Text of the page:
Otaku USA Magazine
Ajin vol. 5 Continues to Ramp Up the Tension

Manga Review: Ajin vol 5Ajin: Demi-Human is one of the best manga series being released in English right now. Gamon Sakurai has taken the relatively simple story of a certain breed of people who can’t be killed and turned it into a tense game of cat and mouse between the authorities, violent Demi-Humans, and outliers who just want to put an end to this conflict once and for all. 

Following a vicious terrorist attack by Demi-Human ringleader Sato, volume 5 brings the focus back around to Kei Nagai, the young Demi-Human who we first followed in the opening chapters and sporadically since. He managed to flee his pursuers, making a pretty relaxing life in the country and kicking back in a nice old lady’s house. His face is still all over the news, though, so it didn’t take long for the locals to drum up their suspicions. Naturally, their interrogation quickly gets out of hand, and just like that Nagai is on the run again.

Nagai won’t have to go it alone, at least. He teams up with the equally death-immune Ko Nakano, and the two decide the only way to end this once and for all is to take the fight to Sato. If you’re going to try and kill a Demi-Human, you might as well use a Demi-Human, and Nagai has an idea of who else they can partner up with to make things even more interesting.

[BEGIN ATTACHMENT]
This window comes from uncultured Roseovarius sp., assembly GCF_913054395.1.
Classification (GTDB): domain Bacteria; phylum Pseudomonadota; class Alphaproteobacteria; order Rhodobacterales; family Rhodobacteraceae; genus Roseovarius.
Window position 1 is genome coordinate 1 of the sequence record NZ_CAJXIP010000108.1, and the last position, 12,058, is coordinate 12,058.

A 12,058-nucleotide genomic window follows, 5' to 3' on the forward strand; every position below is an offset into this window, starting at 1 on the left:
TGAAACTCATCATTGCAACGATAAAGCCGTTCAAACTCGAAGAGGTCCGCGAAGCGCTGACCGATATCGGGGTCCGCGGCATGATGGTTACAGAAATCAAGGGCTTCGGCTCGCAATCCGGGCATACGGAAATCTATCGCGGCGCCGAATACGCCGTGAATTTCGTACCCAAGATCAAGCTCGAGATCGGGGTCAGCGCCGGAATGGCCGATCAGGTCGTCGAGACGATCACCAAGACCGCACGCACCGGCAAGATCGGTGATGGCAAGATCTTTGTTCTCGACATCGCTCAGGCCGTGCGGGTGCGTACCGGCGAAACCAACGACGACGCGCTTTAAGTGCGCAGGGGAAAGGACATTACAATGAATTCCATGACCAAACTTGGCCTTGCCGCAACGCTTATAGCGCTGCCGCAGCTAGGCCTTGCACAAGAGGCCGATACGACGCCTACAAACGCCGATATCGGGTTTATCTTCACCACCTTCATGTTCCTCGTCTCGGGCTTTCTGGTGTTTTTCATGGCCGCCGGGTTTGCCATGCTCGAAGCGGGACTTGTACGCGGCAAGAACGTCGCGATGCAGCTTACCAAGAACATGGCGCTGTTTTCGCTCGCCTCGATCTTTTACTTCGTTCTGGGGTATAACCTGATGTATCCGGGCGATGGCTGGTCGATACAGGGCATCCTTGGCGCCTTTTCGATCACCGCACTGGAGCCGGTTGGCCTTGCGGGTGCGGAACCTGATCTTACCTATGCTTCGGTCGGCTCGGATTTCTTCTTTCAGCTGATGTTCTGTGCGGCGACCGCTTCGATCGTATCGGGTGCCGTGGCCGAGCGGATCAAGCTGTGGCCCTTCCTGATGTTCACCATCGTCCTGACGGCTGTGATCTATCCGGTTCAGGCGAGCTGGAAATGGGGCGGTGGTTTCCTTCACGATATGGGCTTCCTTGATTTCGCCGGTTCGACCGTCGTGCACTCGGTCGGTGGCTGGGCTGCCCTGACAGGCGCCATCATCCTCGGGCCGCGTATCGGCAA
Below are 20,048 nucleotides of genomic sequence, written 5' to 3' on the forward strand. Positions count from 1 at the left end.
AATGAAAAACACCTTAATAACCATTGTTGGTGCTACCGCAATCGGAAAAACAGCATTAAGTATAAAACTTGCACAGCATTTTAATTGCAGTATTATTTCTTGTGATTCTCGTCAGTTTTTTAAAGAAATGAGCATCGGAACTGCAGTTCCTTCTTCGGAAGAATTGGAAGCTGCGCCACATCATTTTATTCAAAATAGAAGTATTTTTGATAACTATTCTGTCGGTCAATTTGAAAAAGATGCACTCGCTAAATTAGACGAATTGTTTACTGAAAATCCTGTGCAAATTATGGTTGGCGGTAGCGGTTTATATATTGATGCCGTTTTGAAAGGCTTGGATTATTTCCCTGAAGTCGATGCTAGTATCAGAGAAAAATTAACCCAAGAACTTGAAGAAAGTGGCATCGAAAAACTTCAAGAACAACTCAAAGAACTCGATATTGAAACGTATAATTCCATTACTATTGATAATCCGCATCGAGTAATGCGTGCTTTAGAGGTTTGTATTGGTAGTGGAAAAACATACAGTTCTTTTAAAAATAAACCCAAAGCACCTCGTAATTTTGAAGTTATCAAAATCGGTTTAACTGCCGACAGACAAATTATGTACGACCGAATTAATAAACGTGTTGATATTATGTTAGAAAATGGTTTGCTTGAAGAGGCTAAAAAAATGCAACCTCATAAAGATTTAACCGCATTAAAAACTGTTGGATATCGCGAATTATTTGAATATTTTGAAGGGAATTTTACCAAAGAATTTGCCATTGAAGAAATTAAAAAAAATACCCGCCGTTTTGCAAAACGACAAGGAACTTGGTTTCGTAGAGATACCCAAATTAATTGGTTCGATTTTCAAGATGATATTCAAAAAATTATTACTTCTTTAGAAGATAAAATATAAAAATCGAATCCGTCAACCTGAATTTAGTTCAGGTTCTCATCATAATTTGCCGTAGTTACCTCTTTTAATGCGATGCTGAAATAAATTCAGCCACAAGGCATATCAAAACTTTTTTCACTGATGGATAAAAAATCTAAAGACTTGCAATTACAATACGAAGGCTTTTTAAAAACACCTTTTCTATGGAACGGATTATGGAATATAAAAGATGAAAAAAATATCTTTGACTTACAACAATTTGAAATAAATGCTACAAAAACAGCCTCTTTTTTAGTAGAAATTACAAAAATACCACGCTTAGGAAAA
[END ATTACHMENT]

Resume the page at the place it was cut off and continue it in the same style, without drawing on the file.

Each volume of Ajin is another solid argument for Gamon Sakurai as one of the most consistently impressive artists in comics. Sato gets into a close-quarters gun fight with MPD’s Special Assault Team early on in the volume, and it’s every bit as thrilling and well-choreographed as an action movie. Before he gets loose the police think they have a foolproof way of keeping an immortal man down: Continuously killing him such that he never gets a second’s opportunity to regenerate. It’s just as fun to see how he gets out of this situation as it is to soak in the raucous violence that follows.

A three-part anime film adaptation was recently announced for Ajin, and it should be interesting to see how it’s handled. It’s going to take a decent budget to animate it in any way that does justice to Sakurai’s layouts and sense of motion, though. Do yourself a favor and start reading Ajin on the regular if you haven’t already.   

Story & Art: Gamon Sakurai
Publisher: Vertical Comics

© 2015 Gamon Sakurai